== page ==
A year and a half into the pandemic, the long-feared specter of rationed health care — that is, the delay or denial of medical treatment to some patients who need it because there simply aren’t enough resources to go around — is perilously close to becoming reality. As unvaccinated coronavirus victims overwhelm hospitals, some states are edging toward allowing doctors to decide which patients get immediate care and which don’t. It could affect not just coronavirus patients but medical care across the board.
Remember those vaccine mandates? They might be working after all.
“Ted Lasso” is a match made in globalizer heaven. It took a U.S. media/tech platform to make an iconic show about English football, and it took English football to make Apple TV+ a legitimate global media player. Certain Brits and certain Americans might be offended by this truth, but “Ted Lasso” would not have the same global reach if it were a British production, and it would not have the same global resonance if it were about one of our homegrown U.S. sports.
Americans love rags-to-riches stories, tales of people who transcended childhood poverty to achieve adult success. Unless you’re totally oblivious to reality, however, you surely realize that such stories are the exceptions, not the rule. The disadvantages of growing up in poverty — poor nutrition, poor health care, an impoverished environment, the cognitive burden that goes along with never having enough money — can and often do hobble children for the rest of their lives.
Journey with us, if you will, all the way back to August 2019. In a budget deal passed by Congress and signed by President Donald Trump, Washington suspended the U.S. debt limit for two years — two years in which Republicans refrained from pitching a fit every time the U.S. needed to borrow more money.
Amore competent COVID-19 control plan driven by expertise, not politics, was one of President Joe Biden’s key 2020 campaign promises. But two unforced pandemic management errors raise troubling questions about whether reality matches Biden’s rhetoric eight months into his tenure.
Picture a 19-year-old gymnast, sitting on her bedroom floor, recounting in detail how her team doctor sexually abused her. She’s on the phone with two FBI agents, telling them about the time the doctor molested her in a hotel room in Tokyo. She begins to cry.
Missouri’s best-known insurrectionist, Sen. Josh Hawley, is still trying to accomplish what he could not pull off with his power-to-the-rioters raised fist on Jan 6. You’re not going to believe this, but in a Senate floor speech, he called on President Joe Biden to resign.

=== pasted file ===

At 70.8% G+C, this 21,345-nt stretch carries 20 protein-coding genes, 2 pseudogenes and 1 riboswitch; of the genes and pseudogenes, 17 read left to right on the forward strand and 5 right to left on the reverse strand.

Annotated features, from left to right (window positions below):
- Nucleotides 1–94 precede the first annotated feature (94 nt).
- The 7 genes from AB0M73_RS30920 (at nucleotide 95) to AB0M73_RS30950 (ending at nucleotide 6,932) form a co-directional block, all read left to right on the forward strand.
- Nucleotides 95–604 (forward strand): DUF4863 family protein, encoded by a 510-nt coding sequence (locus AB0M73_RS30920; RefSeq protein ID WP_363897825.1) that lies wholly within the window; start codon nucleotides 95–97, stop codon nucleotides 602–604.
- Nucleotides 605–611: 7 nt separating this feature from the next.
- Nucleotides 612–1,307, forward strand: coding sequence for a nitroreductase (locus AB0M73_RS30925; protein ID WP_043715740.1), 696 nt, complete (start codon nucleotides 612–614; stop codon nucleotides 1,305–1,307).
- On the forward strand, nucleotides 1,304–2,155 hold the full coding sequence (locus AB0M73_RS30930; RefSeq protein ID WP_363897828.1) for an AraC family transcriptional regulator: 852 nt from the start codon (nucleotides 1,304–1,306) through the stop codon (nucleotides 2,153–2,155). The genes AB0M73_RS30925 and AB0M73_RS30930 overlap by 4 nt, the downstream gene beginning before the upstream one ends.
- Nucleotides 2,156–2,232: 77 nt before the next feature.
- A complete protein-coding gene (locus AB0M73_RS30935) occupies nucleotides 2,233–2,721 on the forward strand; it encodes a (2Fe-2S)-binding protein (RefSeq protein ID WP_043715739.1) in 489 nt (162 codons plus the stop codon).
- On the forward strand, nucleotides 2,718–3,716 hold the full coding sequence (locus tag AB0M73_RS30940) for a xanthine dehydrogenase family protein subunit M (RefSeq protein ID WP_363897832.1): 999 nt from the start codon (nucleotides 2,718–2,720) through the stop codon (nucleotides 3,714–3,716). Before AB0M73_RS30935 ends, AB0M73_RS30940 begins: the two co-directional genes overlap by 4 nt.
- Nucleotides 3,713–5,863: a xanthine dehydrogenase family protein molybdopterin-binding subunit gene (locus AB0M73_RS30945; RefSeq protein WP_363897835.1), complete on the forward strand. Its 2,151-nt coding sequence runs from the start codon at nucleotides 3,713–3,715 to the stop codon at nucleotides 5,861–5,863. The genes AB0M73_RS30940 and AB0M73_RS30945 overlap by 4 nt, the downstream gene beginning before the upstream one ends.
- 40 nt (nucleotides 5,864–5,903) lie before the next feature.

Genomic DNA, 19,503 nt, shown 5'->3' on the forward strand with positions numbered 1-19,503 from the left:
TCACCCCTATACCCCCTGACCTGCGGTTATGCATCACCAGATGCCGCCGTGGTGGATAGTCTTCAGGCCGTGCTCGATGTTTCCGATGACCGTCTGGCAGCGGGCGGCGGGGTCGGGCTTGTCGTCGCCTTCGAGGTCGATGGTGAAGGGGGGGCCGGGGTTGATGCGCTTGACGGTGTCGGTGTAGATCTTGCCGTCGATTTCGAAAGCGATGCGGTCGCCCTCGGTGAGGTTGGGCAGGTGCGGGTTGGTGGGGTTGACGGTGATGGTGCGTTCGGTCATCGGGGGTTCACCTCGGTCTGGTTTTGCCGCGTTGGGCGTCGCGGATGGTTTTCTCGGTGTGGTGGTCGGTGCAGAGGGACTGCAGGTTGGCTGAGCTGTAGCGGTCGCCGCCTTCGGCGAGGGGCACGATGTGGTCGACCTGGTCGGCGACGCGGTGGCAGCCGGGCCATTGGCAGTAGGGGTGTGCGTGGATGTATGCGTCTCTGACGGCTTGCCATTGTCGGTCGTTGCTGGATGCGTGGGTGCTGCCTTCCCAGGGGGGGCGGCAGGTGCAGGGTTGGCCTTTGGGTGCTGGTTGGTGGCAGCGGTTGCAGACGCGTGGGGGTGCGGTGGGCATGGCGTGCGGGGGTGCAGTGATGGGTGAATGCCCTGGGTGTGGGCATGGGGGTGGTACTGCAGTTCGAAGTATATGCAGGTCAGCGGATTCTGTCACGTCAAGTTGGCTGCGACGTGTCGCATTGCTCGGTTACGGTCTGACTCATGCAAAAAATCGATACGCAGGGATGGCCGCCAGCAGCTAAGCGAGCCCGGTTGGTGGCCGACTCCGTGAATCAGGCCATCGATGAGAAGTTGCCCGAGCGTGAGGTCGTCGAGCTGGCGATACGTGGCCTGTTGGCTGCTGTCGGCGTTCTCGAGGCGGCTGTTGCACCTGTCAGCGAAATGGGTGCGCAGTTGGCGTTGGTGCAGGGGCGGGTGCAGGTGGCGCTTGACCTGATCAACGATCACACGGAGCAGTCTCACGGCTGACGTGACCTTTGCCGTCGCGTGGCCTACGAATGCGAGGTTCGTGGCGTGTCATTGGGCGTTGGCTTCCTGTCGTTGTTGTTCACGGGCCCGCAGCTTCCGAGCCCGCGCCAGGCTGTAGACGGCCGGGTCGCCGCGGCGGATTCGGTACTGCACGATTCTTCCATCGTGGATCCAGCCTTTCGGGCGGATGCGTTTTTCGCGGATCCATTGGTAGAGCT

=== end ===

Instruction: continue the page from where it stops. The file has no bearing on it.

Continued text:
Added to the growing list of damage the anti-vaccination/anti-mask crowd is doing to America is the recommendation of renewed travel bans in the European Union against U.S. visitors, due to spiking coronavirus cases here. Congratulations to all those anti-science “patriots” out there for turning America into a global leper.
Anew book by journalists Bob Woodward and Robert Costa contains a singularly startling allegation. In the waning weeks of the Trump administration, Gen. Mark Milley, chairman of the Joint Chiefs of Staff, twice called his counterpart, Gen. Li Zuocheng, of the People’s Liberation Army, offering assurances that the United States was not about to launch an attack against China.
As the risk of severe climate change rises, and efforts to reduce carbon emissions ramp up, serious thought must also be given to the movement of people that climate change stands to provoke. This migration looks to be disruptive, but it may also significantly affect the long-term economic consequences of climate change — and not necessarily for the worse.
Gov. Gavin Newsom faced a recall because of the COVID-19 pandemic, and he survived the recall, in part, because of his pandemic response, including his support for masking and vaccine mandates. The validation from Californians should send a powerful message that voters want leaders who embrace science and are willing to impose public health measures to bring the pandemic to an end.
Here come Da Fakes! And I ain’t talking fake breasts, hair or eyelashes. Those always make me laugh, especially the enormous implants on women so top heavy that they’re on the verge of toppling over, hitting the ground boobs first. Or the rug on some bolo head that fools no one, not even if we call it a toupée. What about false eyelashes that look like there’s vana where eyes should be?
English mathematician, logician and philosopher John Venn introduced the Venn diagram in the 1880s. A Venn diagram uses overlapping circles to illustrate the logical relationships between two or more sets of items. Often, Venn diagrams serve to highlight how the items are similar and different. They can also help us visualize things in new ways and afford us the opportunity to make fresh observations.
For months after the coronavirus vaccines were released, many Americans who refused to take them cited the fact that they were initially approved by federal regulators on an emergency fast-track basis rather than under the normal drug-approval process. That fear, never fully valid to begin with, should have finally been laid to rest by the recent full, formal approval of the first of the vaccines.